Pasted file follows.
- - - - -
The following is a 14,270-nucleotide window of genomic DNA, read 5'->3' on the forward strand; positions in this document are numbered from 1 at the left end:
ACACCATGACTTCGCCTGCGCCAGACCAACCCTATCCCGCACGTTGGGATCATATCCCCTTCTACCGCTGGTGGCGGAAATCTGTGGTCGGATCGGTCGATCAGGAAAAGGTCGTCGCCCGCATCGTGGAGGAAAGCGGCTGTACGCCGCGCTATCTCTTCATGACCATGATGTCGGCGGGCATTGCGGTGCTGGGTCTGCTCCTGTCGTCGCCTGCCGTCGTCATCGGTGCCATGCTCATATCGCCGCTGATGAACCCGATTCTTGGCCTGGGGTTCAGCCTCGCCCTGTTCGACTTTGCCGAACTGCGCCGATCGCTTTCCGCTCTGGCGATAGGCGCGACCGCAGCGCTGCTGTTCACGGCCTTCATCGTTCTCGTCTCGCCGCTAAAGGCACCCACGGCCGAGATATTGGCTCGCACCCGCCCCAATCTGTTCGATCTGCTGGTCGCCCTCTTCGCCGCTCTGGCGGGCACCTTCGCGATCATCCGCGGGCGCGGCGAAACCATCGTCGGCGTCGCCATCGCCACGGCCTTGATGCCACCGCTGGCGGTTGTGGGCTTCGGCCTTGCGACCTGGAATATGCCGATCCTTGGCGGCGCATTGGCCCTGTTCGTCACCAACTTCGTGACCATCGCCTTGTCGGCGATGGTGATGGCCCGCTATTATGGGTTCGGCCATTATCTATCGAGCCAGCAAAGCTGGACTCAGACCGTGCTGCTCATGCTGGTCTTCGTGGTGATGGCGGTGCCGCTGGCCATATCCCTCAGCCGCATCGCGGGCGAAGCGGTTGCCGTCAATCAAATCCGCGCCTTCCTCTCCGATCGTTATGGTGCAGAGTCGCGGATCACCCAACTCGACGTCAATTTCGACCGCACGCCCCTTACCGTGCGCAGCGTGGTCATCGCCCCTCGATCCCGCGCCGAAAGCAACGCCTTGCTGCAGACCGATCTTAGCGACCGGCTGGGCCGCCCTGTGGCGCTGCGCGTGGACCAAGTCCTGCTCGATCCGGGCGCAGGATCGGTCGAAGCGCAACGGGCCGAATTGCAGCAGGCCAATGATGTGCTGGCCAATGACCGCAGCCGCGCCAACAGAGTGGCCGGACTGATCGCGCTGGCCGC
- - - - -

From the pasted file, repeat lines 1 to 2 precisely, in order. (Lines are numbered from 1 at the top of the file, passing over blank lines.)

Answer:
The following is a 14,270-nucleotide window of genomic DNA, read 5'->3' on the forward strand; positions in this document are numbered from 1 at the left end:
ACACCATGACTTCGCCTGCGCCAGACCAACCCTATCCCGCACGTTGGGATCATATCCCCTTCTACCGCTGGTGGCGGAAATCTGTGGTCGGATCGGTCGATCAGGAAAAGGTCGTCGCCCGCATCGTGGAGGAAAGCGGCTGTACGCCGCGCTATCTCTTCATGACCATGATGTCGGCGGGCATTGCGGTGCTGGGTCTGCTCCTGTCGTCGCCTGCCGTCGTCATCGGTGCCATGCTCATATCGCCGCTGATGAACCCGATTCTTGGCCTGGGGTTCAGCCTCGCCCTGTTCGACTTTGCCGAACTGCGCCGATCGCTTTCCGCTCTGGCGATAGGCGCGACCGCAGCGCTGCTGTTCACGGCCTTCATCGTTCTCGTCTCGCCGCTAAAGGCACCCACGGCCGAGATATTGGCTCGCACCCGCCCCAATCTGTTCGATCTGCTGGTCGCCCTCTTCGCCGCTCTGGCGGGCACCTTCGCGATCATCCGCGGGCGCGGCGAAACCATCGTCGGCGTCGCCATCGCCACGGCCTTGATGCCACCGCTGGCGGTTGTGGGCTTCGGCCTTGCGACCTGGAATATGCCGATCCTTGGCGGCGCATTGGCCCTGTTCGTCACCAACTTCGTGACCATCGCCTTGTCGGCGATGGTGATGGCCCGCTATTATGGGTTCGGCCATTATCTATCGAGCCAGCAAAGCTGGACTCAGACCGTGCTGCTCATGCTGGTCTTCGTGGTGATGGCGGTGCCGCTGGCCATATCCCTCAGCCGCATCGCGGGCGAAGCGGTTGCCGTCAATCAAATCCGCGCCTTCCTCTCCGATCGTTATGGTGCAGAGTCGCGGATCACCCAACTCGACGTCAATTTCGACCGCACGCCCCTTACCGTGCGCAGCGTGGTCATCGCCCCTCGATCCCGCGCCGAAAGCAACGCCTTGCTGCAGACCGATCTTAGCGACCGGCTGGGCCGCCCTGTGGCGCTGCGCGTGGACCAAGTCCTGCTCGATCCGGGCGCAGGATCGGTCGAAGCGCAACGGGCCGAATTGCAGCAGGCCAATGATGTGCTGGCCAATGACCGCAGCCGCGCCAACAGAGTGGCCGGACTGATCGCGCTGGCCGC